During the South African War, the British Army had the greatest loss of life due to disease. The prime cause was enteric fever, which killed more men than the enemy action. Research into this matter by Sir Almroth Wright identified the cause, and a vaccine was produced. Since then, every British soldier has been vaccinated as part of his initial training. During WWI, there were six deaths due to enteric fever. Enquiry showed that these six were men who “knew better” and had managed to dodge the needle.

    In my early professional career, because of a distressing family history I was determined to know something about cancer, so I became a house surgeon at the (then) Royal Cancer Hospital in London.

    Young women would be diagnosed with cervical cancer often at their first visit to confirm a pregnancy. Treatment then would involve a radiotherapist packing the vagina, under anaesthesia, with packets containing radium needles. Then, knowing the amount used, he would calculate the dose and when the radium would have to be removed. This was my job, regardless of when the time came for the removal. It was often in the middle of the night.

    The immediate result was a miscarriage as she suffered the effects of the radiotherapy. She would be sterile, and subsequent treatment was often disappointing. We knew that the cancer virus had been brought into her body by a penis, but this was never mentioned.

    Vaccination has now almost eradicated smallpox from the Earth. Poliomyelitis is now rare: it persists in some countries as a result of ignorance and prejudice. Please let us eliminate this cruel and horrible cancer of young women.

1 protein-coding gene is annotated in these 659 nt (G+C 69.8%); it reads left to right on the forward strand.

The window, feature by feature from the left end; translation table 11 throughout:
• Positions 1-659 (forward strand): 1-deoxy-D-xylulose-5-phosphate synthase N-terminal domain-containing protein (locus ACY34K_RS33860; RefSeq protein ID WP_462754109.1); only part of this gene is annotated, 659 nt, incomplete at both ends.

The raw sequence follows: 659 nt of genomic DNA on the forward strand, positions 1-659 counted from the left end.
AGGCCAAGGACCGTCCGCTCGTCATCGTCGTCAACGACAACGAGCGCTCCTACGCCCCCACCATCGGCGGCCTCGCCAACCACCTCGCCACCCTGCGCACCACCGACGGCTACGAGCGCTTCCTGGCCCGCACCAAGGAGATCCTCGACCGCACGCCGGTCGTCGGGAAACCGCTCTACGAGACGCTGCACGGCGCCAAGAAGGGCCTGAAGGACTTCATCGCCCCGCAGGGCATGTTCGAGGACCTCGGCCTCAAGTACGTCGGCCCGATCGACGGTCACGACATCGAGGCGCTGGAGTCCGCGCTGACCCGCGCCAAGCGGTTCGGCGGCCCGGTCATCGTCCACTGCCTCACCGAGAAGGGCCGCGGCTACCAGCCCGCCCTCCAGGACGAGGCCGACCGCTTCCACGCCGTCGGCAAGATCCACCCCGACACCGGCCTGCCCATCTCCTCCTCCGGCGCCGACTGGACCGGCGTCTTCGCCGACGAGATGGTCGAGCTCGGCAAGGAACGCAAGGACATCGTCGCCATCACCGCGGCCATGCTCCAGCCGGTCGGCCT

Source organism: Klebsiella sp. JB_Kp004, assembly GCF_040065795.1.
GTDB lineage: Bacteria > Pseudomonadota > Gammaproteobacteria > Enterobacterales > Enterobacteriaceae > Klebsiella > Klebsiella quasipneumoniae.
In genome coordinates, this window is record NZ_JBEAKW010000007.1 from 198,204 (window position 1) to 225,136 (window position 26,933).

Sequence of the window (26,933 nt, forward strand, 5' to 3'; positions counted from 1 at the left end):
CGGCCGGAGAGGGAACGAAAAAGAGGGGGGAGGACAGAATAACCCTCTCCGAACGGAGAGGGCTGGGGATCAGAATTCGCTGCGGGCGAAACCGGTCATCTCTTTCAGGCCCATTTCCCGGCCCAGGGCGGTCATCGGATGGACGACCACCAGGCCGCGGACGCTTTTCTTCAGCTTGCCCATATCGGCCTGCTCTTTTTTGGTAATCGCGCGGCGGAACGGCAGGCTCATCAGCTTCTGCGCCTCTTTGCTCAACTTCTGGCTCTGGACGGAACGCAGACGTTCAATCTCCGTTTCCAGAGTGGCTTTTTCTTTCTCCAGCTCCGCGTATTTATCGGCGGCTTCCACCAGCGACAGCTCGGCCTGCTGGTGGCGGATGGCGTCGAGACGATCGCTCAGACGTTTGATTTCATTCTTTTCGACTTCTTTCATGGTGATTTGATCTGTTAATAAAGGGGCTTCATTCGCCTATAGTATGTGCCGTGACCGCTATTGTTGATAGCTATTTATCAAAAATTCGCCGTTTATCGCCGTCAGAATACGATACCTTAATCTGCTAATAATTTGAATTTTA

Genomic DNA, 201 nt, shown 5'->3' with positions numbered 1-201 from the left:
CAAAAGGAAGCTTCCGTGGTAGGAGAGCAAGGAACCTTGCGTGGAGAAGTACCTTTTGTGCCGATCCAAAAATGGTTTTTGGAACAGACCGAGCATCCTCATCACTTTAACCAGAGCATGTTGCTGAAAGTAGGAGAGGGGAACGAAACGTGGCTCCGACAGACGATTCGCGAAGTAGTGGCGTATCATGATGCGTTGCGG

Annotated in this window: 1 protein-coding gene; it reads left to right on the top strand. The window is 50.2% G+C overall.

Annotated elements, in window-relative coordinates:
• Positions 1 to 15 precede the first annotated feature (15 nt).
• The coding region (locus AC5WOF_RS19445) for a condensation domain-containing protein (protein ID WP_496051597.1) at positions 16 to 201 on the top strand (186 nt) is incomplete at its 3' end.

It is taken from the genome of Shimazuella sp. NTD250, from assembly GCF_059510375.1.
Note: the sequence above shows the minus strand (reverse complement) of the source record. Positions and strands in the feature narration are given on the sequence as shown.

With regard to the high cost of drugs, research is very expensive because everything must be tested and retried. M&B 693, the first drug to have any effect against syphilis, was named because it was the 693rd medication to be tested against the disease. How much do you think that research cost? Who paid for it?

    As a student, I was told that the penicillin doses we were injecting into really sick patients cost 600 British pounds a shot. In those days, it was a green mould growing in a flask and had to be cultivated, collected, extracted and condensed.
    But it saved lives. A little later, a penicillin tablet could be purchased for a few cents. Is not life worth the cost?

    Dr Donald North

     

    Alan Cassels responds: I think the key point made by Dr North is that we have seen great advances with vaccines in terms of eradicating the threat of smallpox and polio. I agree and we should be thankful we have those vaccines. 
    At the same time, if we had any proof that there were similar lifesaving effects of the HPV vaccine, which was the subject of my article, I would be very pleased to see those vaccines used. The problem is that worldwide experience is pointing in the other direction and sometimes medical preventative treatments can harm. If the vaccine turned out to save lives of women dying of cervical cancer, yet injured many thousands of girls along the way, we would hardly say this is a huge medical advance. Life is priceless, but a vaccine that may protect your boys from genital warts seems a stretch to me.

     

    Victoria’s iconic, world-class blunder